A neural circuit mechanism integrating motivational state with memory expression in Drosophila
Department of Neurobiology; Waddell Lab; Graduate School of Biomedical Sciences, Neuroscience Program
Neuroscience and Neurobiology
Behavioral expression of food-associated memory in fruit flies is constrained by satiety and promoted by hunger, suggesting an influence of motivational state. Here, we identify a neural mechanism that integrates the internal state of hunger and appetitive memory. We show that stimulation of neurons that express neuropeptide F (dNPF), an ortholog of mammalian NPY, mimics food deprivation and promotes memory performance in satiated flies. Robust appetitive memory performance requires the dNPF receptor in six dopaminergic neurons that innervate a distinct region of the mushroom bodies. Blocking these dopaminergic neurons releases memory performance in satiated flies, whereas stimulation suppresses memory performance in hungry flies. Therefore, dNPF and dopamine provide a motivational switch in the mushroom body that controls the output of appetitive memory.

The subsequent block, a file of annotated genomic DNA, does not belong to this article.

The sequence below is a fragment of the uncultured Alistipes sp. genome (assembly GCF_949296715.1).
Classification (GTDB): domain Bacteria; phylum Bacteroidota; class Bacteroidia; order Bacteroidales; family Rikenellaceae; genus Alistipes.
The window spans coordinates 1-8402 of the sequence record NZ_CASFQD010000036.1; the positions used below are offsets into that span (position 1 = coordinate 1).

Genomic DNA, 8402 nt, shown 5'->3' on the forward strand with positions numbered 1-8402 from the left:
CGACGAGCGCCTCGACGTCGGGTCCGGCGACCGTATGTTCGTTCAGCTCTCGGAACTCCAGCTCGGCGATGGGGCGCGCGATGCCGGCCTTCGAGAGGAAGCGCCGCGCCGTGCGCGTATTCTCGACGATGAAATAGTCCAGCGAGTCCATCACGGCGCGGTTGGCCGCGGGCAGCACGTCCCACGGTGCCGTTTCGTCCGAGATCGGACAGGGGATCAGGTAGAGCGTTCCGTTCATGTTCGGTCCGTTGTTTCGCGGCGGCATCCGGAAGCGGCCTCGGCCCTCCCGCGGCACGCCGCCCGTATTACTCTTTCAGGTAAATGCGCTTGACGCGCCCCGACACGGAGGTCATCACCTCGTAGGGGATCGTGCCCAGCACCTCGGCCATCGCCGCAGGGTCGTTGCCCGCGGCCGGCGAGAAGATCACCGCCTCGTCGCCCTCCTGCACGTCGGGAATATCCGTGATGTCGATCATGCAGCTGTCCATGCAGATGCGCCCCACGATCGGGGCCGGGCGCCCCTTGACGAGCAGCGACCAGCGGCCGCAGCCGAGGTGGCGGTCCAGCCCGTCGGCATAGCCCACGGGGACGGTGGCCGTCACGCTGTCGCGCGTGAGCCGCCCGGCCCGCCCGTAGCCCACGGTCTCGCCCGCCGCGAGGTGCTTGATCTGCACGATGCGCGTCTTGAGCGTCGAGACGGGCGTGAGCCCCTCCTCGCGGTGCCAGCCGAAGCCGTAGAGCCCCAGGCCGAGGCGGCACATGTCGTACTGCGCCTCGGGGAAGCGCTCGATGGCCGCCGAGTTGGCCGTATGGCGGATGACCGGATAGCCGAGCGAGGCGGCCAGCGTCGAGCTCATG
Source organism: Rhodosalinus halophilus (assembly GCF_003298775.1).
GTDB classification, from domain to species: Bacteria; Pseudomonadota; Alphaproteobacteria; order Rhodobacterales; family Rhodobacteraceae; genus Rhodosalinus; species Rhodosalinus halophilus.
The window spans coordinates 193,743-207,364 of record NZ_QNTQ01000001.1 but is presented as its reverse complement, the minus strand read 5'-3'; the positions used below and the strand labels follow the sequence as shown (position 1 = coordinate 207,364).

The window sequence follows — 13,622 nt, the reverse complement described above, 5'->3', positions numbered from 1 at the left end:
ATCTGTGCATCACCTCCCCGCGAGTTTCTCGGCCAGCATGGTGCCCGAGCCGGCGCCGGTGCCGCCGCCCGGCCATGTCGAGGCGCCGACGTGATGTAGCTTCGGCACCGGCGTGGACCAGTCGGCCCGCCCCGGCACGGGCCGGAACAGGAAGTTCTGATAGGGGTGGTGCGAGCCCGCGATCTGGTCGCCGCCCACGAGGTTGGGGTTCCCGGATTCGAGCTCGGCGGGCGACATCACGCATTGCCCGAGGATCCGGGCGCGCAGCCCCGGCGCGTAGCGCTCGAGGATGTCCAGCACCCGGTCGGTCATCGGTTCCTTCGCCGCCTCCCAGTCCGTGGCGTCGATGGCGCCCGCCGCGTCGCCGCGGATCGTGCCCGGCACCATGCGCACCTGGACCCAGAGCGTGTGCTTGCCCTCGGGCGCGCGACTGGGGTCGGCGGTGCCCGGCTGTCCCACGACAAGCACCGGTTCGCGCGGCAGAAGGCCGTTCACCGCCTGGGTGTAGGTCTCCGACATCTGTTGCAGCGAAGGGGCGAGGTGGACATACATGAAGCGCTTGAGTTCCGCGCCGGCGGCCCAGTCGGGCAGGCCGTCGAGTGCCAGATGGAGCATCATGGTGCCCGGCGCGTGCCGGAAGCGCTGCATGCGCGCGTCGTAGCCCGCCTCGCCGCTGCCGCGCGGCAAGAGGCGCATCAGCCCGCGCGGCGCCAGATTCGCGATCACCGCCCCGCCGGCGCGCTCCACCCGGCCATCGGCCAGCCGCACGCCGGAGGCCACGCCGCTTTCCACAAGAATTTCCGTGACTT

DOI of Published Version
Cell. 2009 Oct 16;139(2):416-27. Link to article on publisher's site
Krashes MJ, DasGupta S, Vreede A, White B, Armstrong JD, Waddell S. (2009). A neural circuit mechanism integrating motivational state with memory expression in Drosophila. GSBS Student Publications. https://doi.org/10.1016/j.cell.2009.08.035. Retrieved from https://escholarship.umassmed.edu/gsbs_sp/1712